The goal is to establish a plant occupancy plan, i.e., a selection of resources as well as a start time and a completion time for all operations in such a way that all the productional restrictions are met.
Partial aspects of batch production that are taken into account in plant occupancy planning can be represented (modeled) as a resource-constrained project of the type “multimode resource-constrained project scheduling problem with minimum and maximum time lags.” Such a project consists of a set of activities which use renewable resources during their execution, between whose start times prescribed minimum and maximum time lags are to be observed and which must be carried out in one of several alternative modes. Each activity in this type of model corresponds to one operation, i.e., production of one batch. Shelf life times and quarantine times for products are modeled by means of minimum and maximum time lags between the respective activities. A set of renewable resources is available for carrying out the activities. A renewable resource would be, for example, a group of employees having the same qualifications or a group of identical processing units that do not have to be set up. The available capacity of a renewable resource is constant over time and corresponds to the number of employees or processing units by which they are modeled.
Each activity uses during its execution as many units of the individual renewable resources as required by the respective employees or processing units for execution of the corresponding activity. If fewer employees are available in a period of time (e.g., during a night shift), this is modeled by additional fictitious activities that are fixed in time by minimum and maximum time lags and take up the difference between the maximum availability and the actual availability. A mode is defined for each possible selection of resources for an operation. Thus, the demand on renewable resources and the duration of the activities depend on the mode selected.
A feasible solution to such a project planning problem will assign exactly one mode and one start time to each activity, so that the minimum and maximum time lags between operations are observed and at no time is more capacity of a renewable resource required than is available.
A feasible solution is regarded as optimal if there is no feasible solution to the project planning problem whereby the project is completed sooner.
This project planning problem, which is known from the state of the art, is NP-hard, i.e., according to current knowledge, it cannot be solved to optimality within a computation time which is described as a polynomial in terms of problem size (number of activities, resources, and modes). A known solution approach for such project planning problems, which occur, for example, in construction site planning, in the development of software with a large number of developers involved, or in the planning of meetings, is the Heilmann method of 1998. In this known method, the problem is first relaxed, i.e., a feasible solution is determined to the problem where it is not necessary to determine precisely one mode for each activity and the restriction on capacity of renewable resources may be disregarded. We speak of a relaxed problem or relaxation when some or all constraints of an optimization problem are omitted or replaced by weaker constraints.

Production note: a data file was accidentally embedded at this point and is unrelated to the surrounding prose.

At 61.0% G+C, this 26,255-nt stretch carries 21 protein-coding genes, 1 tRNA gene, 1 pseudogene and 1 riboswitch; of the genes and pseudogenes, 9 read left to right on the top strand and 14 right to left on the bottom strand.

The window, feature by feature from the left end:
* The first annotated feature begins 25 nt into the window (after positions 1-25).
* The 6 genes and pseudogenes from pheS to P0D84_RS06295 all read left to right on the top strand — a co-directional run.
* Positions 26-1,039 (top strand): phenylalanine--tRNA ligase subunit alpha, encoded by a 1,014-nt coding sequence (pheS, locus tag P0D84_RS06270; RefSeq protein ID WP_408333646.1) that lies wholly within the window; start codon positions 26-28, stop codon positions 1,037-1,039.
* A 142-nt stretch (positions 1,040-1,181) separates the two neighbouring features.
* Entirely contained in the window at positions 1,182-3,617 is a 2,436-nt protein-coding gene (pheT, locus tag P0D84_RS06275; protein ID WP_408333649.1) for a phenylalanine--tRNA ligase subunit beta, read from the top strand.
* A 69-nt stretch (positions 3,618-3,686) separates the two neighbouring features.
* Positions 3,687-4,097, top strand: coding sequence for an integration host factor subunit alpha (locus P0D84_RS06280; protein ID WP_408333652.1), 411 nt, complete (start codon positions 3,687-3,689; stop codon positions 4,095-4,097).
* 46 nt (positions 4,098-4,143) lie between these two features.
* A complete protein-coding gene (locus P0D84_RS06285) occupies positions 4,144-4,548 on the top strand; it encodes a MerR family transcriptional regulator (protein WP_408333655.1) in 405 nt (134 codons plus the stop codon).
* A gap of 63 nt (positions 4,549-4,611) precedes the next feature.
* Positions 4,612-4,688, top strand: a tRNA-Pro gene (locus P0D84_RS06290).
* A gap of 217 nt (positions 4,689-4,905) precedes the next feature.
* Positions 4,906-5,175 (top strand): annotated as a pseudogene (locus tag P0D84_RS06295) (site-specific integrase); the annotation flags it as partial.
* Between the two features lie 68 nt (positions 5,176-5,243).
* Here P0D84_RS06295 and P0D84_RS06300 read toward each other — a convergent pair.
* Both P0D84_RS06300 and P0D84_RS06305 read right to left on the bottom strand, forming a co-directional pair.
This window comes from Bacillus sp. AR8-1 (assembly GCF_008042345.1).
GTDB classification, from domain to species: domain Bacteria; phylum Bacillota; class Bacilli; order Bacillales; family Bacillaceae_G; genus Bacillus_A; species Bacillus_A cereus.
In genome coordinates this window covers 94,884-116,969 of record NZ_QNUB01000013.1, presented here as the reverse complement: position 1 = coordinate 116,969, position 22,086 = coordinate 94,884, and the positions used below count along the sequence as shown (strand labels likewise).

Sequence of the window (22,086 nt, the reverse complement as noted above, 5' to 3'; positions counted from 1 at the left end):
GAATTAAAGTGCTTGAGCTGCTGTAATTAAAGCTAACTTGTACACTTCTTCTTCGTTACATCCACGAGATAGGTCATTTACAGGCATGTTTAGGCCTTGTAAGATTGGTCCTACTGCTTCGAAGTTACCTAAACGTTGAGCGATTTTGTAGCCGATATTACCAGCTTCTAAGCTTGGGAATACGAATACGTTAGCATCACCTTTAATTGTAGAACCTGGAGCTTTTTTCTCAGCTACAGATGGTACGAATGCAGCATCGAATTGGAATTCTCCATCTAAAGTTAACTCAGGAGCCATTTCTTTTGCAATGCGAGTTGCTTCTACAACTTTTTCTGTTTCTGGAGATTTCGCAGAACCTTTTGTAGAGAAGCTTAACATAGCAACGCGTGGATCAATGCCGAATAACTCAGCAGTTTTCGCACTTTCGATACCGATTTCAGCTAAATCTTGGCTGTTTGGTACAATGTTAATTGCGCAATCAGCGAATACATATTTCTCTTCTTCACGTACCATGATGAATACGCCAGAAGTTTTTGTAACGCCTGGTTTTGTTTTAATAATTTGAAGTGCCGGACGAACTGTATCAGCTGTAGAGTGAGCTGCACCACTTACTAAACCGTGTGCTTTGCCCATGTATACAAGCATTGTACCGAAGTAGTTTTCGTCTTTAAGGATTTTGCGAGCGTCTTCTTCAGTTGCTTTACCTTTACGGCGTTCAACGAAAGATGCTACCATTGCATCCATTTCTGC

In the method known from Heilmann 1998 for project planning, the relaxation is obtained by assuming for each activity the minimum execution time in all modes, the minimum demand on renewable resources, the smallest minimum time lags, and the largest maximum time lags. The remaining problem of temporal scheduling, i.e., determining start times for each activity so that the minimum and maximum time lags are observed but the capacity limits of renewable resources may be disregarded, corresponds to the known problem of determining the longest paths in a network. If the solution to this temporal scheduling problem at any time violates the restriction on the capacity of a renewable resource, this violation is eliminated by introducing precedence relationships between the activities that concur about the capacity of the resource at this time. Then temporal scheduling is performed again, taking into account the additional precedence relationship. If no violation of a resource restriction is found, then there is a search for an activity for which no mode has yet been selected. If a mode has been selected for each activity, a feasible solution is obtained. Otherwise, one mode is selected for some activity. If there are multiple possibilities for defining precedence relationships among competing activities or selecting one mode for some activity, then one possibility is selected first and the procedure is continued with this possibility. The other possibilities are stored in the form of a decision tree.